If the World Pizza Cup was created solely to give Tony and his teammates awards, then I think it's pretty funny. And I don't know that that would make that pizza competition much less valuable than any other pizza competition.
Having competed in a couple non-culinary competitions, I can vouch for that. For the largest dough stretch competition in 2004, the dough they gave us to stretch was just about rock hard. It wasn't pizza dough, and it effectively took skill out of the equation. In 2005 the dough was even harder. After that, I lost interest in competing. But if the dough just would have resembled real pizza dough, there's a good chance I would have won at least one of those competitions. And winning would have generated some media attention, which may have helped me attract funding to open a pizzeria.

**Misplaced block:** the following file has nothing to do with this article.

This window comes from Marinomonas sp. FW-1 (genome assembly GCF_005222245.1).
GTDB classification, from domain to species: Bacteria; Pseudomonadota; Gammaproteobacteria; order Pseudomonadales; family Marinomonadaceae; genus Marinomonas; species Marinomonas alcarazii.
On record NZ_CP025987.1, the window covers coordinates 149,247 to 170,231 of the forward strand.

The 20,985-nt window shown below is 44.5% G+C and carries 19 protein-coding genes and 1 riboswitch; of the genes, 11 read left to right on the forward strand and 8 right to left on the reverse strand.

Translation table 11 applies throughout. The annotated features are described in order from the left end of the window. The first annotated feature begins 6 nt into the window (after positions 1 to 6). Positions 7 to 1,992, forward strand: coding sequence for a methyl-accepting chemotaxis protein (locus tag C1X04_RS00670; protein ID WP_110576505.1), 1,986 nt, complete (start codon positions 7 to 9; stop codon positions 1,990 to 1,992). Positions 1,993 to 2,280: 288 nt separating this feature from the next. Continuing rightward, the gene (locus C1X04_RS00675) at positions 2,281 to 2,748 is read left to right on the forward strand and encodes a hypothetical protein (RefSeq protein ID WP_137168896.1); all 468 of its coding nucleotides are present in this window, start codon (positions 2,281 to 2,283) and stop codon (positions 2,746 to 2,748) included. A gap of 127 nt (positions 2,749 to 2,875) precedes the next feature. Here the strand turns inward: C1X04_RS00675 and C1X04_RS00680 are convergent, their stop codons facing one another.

The competition meant nothing, yet it meant everything.
But a perfect example of what you're saying is what happened in the "acrobatic" competition in 2004, after Tony and his crew formed WPC (instead of staying aligned with the organizers of this event). For the first time ever, somehow Tony didn't win. After the results were announced, Tony went a little apesh!t, accusing the organizers of rigging the outcome. It happened right in front of me, and I wasn't impressed with his behavior. But once I finally saw video of the competition (in Pizza! The Movie), it was hard not to agree with him. (I was too busy taking pictures to pay attention while it was happening.)
So yeah, many of these competitions only mean anything if you've convinced yourself they should mean something. But they can also help certain individuals live their dreams while shattering the dreams of others.